Finally, I can hear some of you say, what does that mean and what can we do. The first thing it means is that we need a robust PPE strategy. If we are to see people, we need adequate supplies of robust PPE to protect us, our staff and our customers. We also need buffer times between appointments for disinfection processes and airing out the room.
These steps are especially necessary if we work under the belief that the virus is genuinely aerosolised. That is another reason why we need PPE for the customer and a transparent process for using it. It would be best if you had a mask for the customer, and they need to be met at the door of the business and instructed how to wear it.
That is the only way that you can help to reduce the possible shedding of viral load in your room. It is also the only way that you can be sure that you are protecting your customer from potential cross-contamination by an aerosolised virus. A good quality surgical mask should reduce the chances of viral load shedding. If you can get your hands on a supply of FFP-2 or N95 masks, they would, of course, be better.
However, considering the amount of time that the customer is in your practice, a well fitted surgical mask should do. You also need to get your customer to use hand sanitiser to clean their hands. Again, you should do that at the door. It is important that the customer understands clearly that the mask does not come off until they have left the premises.
I need to be really clear here, we need to to ensure there is little risk for the customer to either breathe in or breathe out the virus. That means that you have to ensure they are masked. Either that or you use something like a Nocospray. That is an aerosolised hydrogen peroxide mix that fills the room and completely kills everything. It is a costly and lengthy process which involves some time to then clear the room of the spray.
If you are undertaking any procedure that brings you close to the customer, you need full PPE including your mask, goggles and a disposable apron or full gown. While there are advantages to wearing gloves, there are also disadvantages; you should decide what is best for you. One way or the other, that is the only way you can be safe, that is the only way you can mitigate the risk.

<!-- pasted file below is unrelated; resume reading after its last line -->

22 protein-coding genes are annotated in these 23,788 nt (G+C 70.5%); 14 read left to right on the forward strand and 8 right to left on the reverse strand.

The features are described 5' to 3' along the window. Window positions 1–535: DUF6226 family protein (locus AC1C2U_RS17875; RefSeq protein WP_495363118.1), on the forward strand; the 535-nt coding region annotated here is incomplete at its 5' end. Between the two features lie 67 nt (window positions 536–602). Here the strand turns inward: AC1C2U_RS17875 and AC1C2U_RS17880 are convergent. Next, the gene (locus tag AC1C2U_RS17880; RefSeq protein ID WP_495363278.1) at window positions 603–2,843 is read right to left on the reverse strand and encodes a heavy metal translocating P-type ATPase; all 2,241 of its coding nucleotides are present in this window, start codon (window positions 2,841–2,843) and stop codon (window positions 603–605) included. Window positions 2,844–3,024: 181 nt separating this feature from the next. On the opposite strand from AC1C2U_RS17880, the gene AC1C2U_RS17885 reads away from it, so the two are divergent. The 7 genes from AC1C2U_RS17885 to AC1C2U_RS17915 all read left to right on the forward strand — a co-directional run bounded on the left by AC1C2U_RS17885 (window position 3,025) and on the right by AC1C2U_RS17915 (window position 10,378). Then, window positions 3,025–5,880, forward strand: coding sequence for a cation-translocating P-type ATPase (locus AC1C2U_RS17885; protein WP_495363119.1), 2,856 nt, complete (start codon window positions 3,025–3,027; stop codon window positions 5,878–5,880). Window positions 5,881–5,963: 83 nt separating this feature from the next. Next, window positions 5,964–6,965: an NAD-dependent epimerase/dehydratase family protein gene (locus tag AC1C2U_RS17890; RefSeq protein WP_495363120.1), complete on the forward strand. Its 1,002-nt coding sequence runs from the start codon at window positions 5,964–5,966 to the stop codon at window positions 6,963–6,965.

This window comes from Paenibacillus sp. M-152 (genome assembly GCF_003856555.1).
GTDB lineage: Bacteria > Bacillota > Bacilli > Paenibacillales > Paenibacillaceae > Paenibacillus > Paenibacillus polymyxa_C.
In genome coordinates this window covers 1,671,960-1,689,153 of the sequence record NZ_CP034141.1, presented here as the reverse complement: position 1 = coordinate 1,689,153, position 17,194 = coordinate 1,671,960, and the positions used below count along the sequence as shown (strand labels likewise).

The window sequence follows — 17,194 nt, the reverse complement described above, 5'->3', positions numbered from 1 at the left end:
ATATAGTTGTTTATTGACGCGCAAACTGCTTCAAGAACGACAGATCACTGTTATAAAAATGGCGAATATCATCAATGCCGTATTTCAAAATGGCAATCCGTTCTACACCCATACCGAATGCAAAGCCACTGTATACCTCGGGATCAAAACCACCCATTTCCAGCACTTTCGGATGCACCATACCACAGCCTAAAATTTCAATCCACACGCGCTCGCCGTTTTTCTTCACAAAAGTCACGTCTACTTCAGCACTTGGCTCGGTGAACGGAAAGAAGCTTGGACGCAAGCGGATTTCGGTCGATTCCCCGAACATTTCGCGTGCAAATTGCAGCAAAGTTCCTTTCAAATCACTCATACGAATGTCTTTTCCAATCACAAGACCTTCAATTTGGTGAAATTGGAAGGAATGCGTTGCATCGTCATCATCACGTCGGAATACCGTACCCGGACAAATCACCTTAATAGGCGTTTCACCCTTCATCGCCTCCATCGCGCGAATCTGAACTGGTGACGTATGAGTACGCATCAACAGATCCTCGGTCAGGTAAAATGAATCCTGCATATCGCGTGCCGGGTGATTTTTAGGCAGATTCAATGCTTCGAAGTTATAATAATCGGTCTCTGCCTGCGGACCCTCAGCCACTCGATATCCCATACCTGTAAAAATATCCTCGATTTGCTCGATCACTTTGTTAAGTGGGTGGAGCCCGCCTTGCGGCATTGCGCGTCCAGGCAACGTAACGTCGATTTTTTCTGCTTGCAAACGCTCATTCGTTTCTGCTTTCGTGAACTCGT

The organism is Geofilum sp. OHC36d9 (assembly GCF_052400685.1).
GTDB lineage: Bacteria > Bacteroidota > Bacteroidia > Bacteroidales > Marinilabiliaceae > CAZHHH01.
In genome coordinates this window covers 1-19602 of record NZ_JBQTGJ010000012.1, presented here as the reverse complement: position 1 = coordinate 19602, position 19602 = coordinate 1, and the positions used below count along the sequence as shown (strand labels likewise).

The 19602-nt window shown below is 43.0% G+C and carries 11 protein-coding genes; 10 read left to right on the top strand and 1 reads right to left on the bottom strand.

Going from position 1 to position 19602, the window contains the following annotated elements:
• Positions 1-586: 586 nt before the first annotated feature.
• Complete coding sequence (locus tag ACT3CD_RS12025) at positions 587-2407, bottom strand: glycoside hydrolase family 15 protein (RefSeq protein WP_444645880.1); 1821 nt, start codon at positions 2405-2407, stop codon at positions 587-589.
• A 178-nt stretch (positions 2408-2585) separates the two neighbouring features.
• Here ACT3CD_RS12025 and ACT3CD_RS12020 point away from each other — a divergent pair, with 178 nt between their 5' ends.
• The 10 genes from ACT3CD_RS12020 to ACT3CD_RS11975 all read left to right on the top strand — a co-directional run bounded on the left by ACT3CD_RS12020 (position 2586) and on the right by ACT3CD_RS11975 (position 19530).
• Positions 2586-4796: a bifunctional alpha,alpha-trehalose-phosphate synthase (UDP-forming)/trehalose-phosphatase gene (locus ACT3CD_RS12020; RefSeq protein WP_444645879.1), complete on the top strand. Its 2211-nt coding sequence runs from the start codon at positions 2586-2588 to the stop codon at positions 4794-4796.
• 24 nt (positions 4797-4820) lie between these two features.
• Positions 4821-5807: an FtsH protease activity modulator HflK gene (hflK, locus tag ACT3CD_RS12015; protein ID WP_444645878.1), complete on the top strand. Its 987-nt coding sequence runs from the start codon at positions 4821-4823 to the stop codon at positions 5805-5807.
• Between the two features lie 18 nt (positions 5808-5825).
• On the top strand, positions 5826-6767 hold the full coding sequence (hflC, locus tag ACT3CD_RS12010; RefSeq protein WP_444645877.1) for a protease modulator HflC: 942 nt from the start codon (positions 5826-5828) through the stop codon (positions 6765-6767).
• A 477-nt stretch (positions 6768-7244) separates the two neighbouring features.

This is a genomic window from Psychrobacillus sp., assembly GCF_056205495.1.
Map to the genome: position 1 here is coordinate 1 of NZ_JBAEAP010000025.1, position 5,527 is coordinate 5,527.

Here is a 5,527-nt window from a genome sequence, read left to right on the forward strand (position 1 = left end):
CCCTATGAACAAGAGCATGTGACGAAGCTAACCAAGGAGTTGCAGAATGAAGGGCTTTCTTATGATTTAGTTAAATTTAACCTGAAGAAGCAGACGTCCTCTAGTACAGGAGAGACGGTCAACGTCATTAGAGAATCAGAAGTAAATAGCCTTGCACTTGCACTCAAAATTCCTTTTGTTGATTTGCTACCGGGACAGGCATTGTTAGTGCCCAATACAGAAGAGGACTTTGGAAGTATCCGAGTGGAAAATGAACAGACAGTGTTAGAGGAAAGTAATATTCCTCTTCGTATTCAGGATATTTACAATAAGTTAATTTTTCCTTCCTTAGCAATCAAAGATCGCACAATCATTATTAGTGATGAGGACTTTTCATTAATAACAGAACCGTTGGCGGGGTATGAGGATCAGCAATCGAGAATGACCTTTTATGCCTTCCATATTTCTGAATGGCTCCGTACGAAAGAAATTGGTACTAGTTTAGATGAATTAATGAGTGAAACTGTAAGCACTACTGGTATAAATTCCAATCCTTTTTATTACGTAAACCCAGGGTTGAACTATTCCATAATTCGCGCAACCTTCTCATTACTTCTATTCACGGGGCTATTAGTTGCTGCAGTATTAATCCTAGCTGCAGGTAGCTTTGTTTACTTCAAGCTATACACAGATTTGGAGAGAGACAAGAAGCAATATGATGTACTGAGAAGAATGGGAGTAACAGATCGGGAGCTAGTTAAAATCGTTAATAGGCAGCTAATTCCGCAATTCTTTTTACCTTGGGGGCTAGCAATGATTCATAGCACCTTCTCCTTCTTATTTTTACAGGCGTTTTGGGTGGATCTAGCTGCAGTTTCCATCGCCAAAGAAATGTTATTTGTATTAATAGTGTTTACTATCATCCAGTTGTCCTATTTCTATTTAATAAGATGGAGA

After you have touched a customer, you need to use hand sanitiser or wash your hands immediately or if wearing gloves, remove them and throw them away. It would be best if you did not touch anything else; you need to do it immediately.
When you have finished your consultation, you need to remove your gown or apron, and any gloves safely and dispose of them in a clinical waste bag. You also need to remove your goggles carefully and disinfect them. You then need to begin the process of cleaning the room and allowing it to air before you admit the next customer.
When the restrictions are eased, we need to consider what we are going to do and how. My advice to you is
This isn’t an instruction manual for the processes needed, I see it more as a clear outline for the identification and management of risk. Your job is to understand all the implications of the risk and set out your processes clearly and document them.